Washington Unions: What you need to know

The right of workers in private employment to form unions and bargain collectively with their employers is guaranteed by the National Labor Relations Act (NLRA) and related federal laws. The NLRA is preemptive, meaning that it supersedes state law in the areas that it covers. However, in areas not covered by the NLRA, such as the rights of public employees and the rights of private employees who are not engaged in interstate commerce, the states are free to make their own provisions.
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It is the public policy of Washington to allow employees to organize, bargain collectively, and participate in activities for mutual aid and protection (WA Rev. Code Sec. 49.32.020). The state also has a provision legalizing the existence of unions (WA Rev. Code Sec. 49.36.010).
The Washington Supreme Court has explained that employees' right to engage in concerted activities is limited to organizing to improve working conditions, such as wages, benefits, production quotas, layoffs and recalls, and rest breaks (Briggs v. Nova Services, 213 P.3d 910 (Wash. 2009)). In this case, several employees were discharged after they attempted to have their employer's executive director removed. They claimed that their discharge was illegal because they had engaged in statutorily protected concerted activities. The Court disagreed, holding that the employee's right to organize to improve working conditions did not extend to usurping an employer's right to choose its own management team. The Court found that the employees, in reality, were making a request based on personal dissatisfaction with the director's management style. Gripes about personal preferences are not protected.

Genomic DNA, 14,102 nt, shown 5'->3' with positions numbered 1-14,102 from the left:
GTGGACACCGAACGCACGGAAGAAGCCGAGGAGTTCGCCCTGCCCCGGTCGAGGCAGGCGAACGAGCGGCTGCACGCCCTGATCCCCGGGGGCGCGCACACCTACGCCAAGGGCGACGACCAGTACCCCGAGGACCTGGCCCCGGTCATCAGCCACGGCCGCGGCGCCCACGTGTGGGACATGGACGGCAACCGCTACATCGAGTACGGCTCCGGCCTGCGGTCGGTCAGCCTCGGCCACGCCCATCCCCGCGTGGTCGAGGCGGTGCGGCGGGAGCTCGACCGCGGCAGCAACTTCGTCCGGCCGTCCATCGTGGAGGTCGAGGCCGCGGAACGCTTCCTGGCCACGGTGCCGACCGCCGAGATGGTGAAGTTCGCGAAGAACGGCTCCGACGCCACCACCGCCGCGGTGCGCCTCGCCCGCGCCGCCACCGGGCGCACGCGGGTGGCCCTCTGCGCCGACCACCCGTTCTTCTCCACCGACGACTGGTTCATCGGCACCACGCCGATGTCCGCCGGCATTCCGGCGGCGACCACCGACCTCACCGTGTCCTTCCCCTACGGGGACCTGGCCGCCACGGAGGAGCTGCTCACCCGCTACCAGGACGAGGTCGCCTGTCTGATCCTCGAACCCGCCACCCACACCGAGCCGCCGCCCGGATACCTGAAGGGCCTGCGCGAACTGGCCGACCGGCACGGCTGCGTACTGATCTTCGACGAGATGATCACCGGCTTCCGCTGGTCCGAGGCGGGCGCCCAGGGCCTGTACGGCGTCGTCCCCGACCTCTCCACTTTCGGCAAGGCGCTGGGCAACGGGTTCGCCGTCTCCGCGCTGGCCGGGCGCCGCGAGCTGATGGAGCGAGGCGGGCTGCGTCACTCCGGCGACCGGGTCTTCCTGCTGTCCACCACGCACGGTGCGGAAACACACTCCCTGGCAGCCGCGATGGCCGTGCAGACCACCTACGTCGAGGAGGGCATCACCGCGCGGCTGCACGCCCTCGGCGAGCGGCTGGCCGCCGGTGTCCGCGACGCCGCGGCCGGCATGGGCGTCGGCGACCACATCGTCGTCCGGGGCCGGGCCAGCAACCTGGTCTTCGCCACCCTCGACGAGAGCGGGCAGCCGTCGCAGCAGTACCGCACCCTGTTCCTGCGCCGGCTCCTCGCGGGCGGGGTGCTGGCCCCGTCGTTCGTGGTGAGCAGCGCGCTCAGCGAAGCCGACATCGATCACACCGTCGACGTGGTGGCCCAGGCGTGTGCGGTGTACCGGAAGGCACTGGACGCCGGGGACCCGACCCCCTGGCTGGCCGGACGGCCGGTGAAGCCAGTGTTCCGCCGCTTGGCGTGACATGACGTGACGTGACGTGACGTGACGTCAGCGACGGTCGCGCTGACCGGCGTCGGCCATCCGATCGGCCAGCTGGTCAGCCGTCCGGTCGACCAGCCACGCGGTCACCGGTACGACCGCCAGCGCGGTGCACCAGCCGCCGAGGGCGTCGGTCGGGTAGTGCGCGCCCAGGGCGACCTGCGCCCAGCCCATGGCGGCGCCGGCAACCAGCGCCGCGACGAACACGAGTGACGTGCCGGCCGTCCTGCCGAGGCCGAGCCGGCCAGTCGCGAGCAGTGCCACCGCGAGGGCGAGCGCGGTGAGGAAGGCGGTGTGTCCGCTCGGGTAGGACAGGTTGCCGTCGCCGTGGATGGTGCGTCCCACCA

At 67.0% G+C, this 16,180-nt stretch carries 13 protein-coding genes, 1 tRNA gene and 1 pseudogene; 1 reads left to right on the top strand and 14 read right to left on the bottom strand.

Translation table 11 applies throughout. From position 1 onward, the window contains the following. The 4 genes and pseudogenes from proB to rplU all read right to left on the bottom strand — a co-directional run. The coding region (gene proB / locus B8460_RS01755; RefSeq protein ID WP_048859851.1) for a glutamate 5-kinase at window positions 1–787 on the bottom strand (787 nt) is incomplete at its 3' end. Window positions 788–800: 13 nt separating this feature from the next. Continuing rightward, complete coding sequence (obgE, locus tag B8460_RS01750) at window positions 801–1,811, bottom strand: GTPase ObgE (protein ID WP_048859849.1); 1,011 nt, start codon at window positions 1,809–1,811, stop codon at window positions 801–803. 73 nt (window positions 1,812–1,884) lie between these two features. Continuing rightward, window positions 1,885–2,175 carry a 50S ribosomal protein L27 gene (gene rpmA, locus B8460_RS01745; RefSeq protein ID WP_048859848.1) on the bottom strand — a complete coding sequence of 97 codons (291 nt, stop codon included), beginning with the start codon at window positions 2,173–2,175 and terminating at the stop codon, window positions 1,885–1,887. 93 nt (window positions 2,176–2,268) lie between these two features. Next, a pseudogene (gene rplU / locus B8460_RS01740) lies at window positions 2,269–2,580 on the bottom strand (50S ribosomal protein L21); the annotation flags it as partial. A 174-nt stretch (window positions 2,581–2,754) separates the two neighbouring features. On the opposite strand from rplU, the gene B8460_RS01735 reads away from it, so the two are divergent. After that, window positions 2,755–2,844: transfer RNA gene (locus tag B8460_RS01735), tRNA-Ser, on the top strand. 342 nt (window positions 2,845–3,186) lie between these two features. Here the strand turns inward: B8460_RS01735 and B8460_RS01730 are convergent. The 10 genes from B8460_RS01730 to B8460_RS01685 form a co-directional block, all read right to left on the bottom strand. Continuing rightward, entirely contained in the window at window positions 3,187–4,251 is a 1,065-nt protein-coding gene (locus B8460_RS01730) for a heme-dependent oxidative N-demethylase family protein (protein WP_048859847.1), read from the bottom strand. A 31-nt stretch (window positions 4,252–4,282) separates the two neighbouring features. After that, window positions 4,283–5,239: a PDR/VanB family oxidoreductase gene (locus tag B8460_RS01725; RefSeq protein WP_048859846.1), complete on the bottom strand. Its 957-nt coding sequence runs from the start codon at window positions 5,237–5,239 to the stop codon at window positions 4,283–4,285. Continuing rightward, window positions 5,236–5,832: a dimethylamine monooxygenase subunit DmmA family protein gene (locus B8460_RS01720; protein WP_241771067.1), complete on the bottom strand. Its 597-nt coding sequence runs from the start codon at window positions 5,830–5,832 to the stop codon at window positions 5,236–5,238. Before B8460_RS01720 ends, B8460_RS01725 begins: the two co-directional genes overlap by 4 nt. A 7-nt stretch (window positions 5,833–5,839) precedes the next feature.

The federal law leaves to the ...

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Washington Unions Resources

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